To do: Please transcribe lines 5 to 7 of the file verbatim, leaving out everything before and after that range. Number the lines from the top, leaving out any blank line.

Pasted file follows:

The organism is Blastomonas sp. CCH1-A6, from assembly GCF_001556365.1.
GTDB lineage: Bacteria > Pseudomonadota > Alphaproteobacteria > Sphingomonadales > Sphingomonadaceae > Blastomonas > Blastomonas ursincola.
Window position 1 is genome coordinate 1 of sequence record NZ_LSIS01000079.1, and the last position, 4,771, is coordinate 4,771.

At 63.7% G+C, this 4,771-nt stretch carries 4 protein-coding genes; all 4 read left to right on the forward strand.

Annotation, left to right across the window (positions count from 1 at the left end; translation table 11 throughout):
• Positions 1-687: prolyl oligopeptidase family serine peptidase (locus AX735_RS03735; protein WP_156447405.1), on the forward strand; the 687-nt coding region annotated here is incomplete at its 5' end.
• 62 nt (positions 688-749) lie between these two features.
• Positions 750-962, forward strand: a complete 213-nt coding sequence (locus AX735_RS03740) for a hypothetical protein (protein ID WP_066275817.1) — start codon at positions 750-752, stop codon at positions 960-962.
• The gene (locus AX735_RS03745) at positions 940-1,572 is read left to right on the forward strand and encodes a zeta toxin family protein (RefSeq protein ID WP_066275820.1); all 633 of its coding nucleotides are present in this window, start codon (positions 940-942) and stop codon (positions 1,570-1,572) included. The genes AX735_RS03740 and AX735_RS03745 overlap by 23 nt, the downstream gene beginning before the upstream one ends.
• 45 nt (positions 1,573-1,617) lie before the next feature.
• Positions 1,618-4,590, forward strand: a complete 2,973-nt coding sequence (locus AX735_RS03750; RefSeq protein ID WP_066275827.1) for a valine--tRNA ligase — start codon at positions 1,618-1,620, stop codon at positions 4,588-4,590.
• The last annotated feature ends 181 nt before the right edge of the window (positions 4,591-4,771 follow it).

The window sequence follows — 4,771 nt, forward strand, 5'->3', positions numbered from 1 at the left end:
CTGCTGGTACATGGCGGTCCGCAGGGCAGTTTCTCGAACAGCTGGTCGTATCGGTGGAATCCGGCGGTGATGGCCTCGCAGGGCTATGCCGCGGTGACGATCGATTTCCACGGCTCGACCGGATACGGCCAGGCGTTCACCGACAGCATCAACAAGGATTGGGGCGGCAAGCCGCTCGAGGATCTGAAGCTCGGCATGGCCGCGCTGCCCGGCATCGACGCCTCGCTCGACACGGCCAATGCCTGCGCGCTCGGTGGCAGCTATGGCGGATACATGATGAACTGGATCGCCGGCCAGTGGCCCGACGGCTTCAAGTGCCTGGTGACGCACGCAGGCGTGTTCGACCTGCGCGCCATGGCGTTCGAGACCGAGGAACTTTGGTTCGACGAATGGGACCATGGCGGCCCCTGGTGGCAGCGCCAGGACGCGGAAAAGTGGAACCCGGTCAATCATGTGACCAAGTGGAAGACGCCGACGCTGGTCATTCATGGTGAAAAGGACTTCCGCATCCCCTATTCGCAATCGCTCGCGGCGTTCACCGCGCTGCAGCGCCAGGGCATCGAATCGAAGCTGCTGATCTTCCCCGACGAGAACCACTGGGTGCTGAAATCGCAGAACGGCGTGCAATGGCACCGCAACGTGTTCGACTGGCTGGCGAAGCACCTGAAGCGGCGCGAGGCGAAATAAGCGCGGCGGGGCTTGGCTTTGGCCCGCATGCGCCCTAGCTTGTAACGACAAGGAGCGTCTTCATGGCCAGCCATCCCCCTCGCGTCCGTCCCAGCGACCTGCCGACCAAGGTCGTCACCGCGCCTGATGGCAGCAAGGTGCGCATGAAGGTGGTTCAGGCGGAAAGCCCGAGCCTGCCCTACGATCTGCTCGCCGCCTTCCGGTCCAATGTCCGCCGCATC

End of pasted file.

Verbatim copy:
Annotation, left to right across the window (positions count from 1 at the left end; translation table 11 throughout):
• Positions 1-687: prolyl oligopeptidase family serine peptidase (locus AX735_RS03735; protein WP_156447405.1), on the forward strand; the 687-nt coding region annotated here is incomplete at its 5' end.
• 62 nt (positions 688-749) lie between these two features.